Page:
Individual Behavior and Group Membership
University of California, Santa Barbara - Department of Economics
University of Pittsburgh - Department of Economics
University of Minnesota - Twin Cities - Department of Economics
December 21, 2006
People who are members of a group and identify with it behave differently from people who perceive themselves as isolated individuals. This difference depends on two main factors. First, preferences over outcomes change with the degree of identification with the group. Second, this identification depends on the saliency of the group structure. This paper tests these hypotheses and shows that group membership affects preferences over outcomes, and saliency of the group affects the perception of the environment.
In two strategic environments, Battle of the Sexes and Prisoner's Dilemma, we create groups by allocating subjects to be Row or Column players. We manipulate the saliency of group membership by letting a player's own group watch as a passive audience as decisions are made, and by making part of the payoff common for members of the group.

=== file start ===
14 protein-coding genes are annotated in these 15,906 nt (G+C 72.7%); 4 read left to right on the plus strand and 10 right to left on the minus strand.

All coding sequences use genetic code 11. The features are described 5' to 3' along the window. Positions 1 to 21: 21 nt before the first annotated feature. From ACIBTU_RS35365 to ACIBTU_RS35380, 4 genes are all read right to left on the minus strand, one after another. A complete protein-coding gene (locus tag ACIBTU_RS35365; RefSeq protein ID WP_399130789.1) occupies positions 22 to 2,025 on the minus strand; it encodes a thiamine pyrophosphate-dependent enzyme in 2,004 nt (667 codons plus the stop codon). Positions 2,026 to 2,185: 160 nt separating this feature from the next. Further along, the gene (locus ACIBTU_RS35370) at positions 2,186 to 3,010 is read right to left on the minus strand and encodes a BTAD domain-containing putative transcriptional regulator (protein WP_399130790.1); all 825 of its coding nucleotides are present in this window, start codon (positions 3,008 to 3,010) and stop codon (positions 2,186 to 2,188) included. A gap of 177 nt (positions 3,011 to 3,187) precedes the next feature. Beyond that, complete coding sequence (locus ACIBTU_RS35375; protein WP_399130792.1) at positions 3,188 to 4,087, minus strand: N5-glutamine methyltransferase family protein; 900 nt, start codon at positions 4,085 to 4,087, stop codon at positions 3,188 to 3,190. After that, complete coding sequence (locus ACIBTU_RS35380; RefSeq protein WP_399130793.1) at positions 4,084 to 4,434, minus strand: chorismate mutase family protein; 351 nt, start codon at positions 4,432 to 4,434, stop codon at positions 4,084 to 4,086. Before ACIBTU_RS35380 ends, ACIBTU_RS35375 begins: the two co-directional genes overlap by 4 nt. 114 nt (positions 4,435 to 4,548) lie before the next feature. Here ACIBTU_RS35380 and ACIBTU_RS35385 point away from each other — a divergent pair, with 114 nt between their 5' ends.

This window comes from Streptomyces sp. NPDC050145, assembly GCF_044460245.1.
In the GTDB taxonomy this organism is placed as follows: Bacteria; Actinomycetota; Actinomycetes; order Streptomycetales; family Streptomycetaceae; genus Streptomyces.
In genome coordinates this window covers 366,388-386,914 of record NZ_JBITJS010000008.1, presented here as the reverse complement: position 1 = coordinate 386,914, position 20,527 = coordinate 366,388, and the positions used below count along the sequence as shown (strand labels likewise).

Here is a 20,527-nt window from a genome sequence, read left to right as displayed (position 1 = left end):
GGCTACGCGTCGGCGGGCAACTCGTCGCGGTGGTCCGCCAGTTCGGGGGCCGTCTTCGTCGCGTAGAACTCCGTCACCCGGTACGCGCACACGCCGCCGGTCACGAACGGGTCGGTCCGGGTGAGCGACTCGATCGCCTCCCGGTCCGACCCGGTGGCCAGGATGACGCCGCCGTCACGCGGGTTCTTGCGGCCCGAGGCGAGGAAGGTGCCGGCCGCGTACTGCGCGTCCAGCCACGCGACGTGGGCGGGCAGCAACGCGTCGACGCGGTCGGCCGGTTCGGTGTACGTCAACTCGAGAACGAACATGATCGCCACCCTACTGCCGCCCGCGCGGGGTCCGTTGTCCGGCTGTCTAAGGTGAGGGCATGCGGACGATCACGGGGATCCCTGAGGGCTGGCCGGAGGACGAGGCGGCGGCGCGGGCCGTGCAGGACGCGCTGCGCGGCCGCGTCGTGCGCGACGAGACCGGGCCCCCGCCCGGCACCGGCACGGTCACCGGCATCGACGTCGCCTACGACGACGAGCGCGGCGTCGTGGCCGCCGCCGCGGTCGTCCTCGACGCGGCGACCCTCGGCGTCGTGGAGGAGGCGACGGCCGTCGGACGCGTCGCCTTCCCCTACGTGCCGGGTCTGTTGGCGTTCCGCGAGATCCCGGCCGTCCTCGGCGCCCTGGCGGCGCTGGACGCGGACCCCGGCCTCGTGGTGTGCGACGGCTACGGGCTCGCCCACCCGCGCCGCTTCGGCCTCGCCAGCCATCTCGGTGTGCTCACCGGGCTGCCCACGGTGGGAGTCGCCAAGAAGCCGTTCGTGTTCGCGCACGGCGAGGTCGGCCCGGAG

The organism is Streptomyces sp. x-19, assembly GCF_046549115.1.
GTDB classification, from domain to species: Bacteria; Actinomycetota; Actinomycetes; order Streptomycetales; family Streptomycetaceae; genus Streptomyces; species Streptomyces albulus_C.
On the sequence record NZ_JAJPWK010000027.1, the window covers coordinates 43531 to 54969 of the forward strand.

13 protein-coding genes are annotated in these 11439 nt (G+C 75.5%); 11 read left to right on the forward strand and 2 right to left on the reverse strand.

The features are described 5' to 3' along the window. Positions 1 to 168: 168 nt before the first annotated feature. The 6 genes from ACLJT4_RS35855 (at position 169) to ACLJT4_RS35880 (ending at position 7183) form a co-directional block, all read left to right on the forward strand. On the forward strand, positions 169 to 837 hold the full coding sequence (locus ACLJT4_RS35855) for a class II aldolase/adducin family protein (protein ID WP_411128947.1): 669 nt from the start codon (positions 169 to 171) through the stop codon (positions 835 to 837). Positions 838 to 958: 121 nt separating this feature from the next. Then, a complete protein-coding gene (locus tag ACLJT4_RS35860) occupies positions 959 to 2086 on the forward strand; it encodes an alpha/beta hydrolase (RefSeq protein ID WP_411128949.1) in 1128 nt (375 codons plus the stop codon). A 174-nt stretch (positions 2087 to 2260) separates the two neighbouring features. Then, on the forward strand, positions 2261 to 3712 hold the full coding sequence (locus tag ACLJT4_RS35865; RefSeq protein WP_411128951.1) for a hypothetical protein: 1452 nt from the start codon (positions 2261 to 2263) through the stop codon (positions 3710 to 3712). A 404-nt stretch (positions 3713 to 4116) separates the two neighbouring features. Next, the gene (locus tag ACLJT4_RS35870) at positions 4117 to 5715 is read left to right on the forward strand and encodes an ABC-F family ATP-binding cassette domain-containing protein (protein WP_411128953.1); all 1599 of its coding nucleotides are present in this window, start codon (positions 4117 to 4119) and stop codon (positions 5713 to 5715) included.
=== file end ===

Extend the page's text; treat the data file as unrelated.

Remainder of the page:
There is a strong and significant effect of group membership: It increases the aggressive stance of the hosts (people who have their group members in the audience), and reduces the one of the guests. The effect on outcomes depends on the game: In the Battle of the Sexes, the aggressiveness of hosts leads to more coordination; in the Prisoner's Dilemma, it leads to less cooperation. In the first case efficiency is increased, while in the second it is diminished.
We also test for differences between in-group and out-group behavior in Prisoner's Dilemma games. In contrast to the minimal-group paradigm of the social-psychology literature, minimal groups do not affect behavior in our strategic environment. We see strong differences between in-group and out-group behavior only when we increase the saliency of group membership by having a degree of common payoffs.
Number of Pages in PDF File: 40
Keywords: Group membership, identity, salience, behavioral game theory, social effects
JEL Classification: A13, A14, C70, C91, C92
Date posted: April 5, 2006